To be honest, I didn’t love each of the stories in The Daughter Gambit; however, as I progressed through the book, I realized that the stories that didn’t speak to me focused on characters I didn’t personally connect with very well. For example, Anansi’s tale left me a little cold, because his obsessive love for a forbidden partner carried no resonance for me. The snapshots into different groups intrigued me, though, and the tonal changes between each addition to the book provided clear distinctions between groups and characters. I particularly enjoyed Kaeru’s tale at the end of the book, because it combined several elements I enjoy: Japanese culture, horror movies, and well-timed revenge all blended together with a Justin Robinson twist.
Personally, I think that The Daughter Gambit could be read as a standalone in the League of Magi series, although some of the hierarchical structure might be a little confusing. Also, the seeds of the bond between Coldheart and Teotl, the focus of the titular novella, were planted during their first encounter in Book One. Fans of the original should definitely pick up The Daughter Gambit, and anyone who enjoys complex, international fantasy and intrigue will definitely enjoy it ,as well. Not every story will hit the mark for every reader, but the strong writing and detailed world building kept me turning the pages until the end.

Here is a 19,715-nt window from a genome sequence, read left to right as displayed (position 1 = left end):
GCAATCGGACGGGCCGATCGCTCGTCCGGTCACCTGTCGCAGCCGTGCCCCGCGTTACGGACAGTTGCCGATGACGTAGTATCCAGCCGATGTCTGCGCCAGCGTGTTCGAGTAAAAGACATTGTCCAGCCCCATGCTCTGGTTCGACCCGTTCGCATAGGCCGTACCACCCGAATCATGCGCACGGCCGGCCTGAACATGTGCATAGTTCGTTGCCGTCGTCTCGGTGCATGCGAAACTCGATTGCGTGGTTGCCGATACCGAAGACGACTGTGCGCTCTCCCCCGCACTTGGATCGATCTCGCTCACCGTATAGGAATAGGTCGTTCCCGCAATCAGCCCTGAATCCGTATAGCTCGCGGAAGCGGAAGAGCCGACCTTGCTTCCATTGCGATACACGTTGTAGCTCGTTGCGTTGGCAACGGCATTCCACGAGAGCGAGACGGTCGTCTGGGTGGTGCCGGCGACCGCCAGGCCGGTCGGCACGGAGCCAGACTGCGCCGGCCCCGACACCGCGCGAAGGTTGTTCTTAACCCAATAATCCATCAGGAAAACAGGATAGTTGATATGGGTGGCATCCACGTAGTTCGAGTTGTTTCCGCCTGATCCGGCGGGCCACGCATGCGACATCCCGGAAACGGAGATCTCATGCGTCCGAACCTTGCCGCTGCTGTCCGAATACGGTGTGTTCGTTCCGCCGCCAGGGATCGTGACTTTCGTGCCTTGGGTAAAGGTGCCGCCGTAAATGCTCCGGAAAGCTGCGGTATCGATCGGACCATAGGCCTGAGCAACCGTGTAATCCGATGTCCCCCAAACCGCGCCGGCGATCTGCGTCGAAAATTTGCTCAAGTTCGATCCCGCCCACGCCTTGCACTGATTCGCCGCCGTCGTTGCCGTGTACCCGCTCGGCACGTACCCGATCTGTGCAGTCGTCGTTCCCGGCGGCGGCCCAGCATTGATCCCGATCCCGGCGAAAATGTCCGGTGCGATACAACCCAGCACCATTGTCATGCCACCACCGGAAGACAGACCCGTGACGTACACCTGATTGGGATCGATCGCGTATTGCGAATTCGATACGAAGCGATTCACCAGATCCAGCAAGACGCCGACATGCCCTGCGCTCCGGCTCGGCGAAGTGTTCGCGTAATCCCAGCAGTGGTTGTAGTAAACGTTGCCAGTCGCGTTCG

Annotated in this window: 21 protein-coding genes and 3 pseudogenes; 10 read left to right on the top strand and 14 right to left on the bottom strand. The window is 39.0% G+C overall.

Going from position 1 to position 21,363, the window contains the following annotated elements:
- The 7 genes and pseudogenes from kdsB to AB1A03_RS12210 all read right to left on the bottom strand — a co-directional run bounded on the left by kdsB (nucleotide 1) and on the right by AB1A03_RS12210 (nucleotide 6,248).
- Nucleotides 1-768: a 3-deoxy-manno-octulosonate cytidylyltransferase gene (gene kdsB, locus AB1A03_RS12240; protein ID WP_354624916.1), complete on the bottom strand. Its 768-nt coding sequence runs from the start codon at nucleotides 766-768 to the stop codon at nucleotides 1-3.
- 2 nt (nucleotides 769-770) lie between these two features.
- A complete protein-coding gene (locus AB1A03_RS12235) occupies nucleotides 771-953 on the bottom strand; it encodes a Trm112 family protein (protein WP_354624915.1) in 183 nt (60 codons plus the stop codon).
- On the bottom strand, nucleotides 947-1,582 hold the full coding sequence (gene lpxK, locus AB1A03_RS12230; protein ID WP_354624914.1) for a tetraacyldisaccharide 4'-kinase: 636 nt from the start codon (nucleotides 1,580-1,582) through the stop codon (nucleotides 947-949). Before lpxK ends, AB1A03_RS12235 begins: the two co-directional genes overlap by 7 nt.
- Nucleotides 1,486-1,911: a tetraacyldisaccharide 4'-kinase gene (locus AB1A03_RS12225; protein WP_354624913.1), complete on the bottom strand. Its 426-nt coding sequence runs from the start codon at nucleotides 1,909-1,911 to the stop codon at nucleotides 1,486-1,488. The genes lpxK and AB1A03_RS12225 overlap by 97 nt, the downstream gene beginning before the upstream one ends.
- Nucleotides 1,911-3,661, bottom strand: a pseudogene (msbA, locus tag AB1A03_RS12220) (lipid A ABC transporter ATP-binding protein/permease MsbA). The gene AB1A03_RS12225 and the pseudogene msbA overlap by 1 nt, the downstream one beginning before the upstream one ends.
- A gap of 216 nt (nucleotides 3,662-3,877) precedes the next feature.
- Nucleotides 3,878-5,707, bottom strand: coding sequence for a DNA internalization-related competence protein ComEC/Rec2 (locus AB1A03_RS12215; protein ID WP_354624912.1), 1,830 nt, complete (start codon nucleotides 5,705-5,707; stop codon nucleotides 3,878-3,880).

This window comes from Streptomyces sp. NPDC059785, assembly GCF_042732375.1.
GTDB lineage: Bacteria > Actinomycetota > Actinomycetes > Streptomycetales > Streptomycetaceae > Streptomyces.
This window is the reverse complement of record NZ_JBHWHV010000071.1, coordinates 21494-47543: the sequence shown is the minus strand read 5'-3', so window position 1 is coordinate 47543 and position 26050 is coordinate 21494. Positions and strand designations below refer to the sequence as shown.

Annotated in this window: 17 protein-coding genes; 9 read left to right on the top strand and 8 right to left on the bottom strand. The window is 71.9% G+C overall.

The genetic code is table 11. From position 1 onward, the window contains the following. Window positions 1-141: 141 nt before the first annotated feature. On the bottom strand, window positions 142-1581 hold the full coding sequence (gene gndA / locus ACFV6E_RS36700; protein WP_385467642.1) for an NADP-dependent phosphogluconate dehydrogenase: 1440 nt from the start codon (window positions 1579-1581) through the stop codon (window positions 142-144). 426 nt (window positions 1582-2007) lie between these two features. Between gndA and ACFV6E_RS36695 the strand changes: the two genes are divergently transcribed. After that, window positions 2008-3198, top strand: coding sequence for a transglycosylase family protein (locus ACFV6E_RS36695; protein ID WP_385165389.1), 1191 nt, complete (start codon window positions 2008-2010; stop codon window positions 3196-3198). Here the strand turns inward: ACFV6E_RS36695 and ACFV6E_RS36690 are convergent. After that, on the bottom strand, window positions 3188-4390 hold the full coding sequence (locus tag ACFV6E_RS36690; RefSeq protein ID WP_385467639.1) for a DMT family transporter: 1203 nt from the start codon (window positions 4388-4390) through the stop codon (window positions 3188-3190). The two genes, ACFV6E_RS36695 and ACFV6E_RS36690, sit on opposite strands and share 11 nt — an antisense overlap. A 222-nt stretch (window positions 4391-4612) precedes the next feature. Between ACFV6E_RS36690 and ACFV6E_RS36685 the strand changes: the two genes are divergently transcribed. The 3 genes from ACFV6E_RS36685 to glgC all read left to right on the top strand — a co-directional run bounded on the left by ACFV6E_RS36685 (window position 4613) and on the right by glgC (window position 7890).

The Daughter Gambit is intoxicating, fully developed urban fantasy. The second of the League of Magi series is formatted with a single novella followed by seven short stories which give further insight into the supernatural side of that Earth. While having read the Coldheart novella adds depth to Gambit's novella, the short stories stand alone.
The Daughter Gambit follows Teotl's redemption before her goddess (her magi, the Priestess) after her failure in San Francisco - both in Coldheart's creation and his complete defeat of her. All she has to do is kill Wei Lai, prophet apprentice of the Butterfly. Complete spoiler: it doesn't go as intended, or not as Teotl intended. Gambit is truely Teotl's story, we learn about her past as a human, her path to becoming the Priestess's fist, and she learns more about the realities of her world and what connections truly mean. The writing pulls you in and demands you finish - I regressed to my high school self, walking down a road eyes glued to the book to see how it would end.
That said, none of the short stories disappoint. Robinson has a way of writing humanity into his character so that even when you are presented with a main character you objectively wouldn't like you end up sympathizing with them. In the short stories you get a noir detective tale told from the other side, a spy story (a running theme in League of Magi, espionage), two love stories, two stories that expand on the uniqueness of the world, and a ghost story. All of them highly worth reading.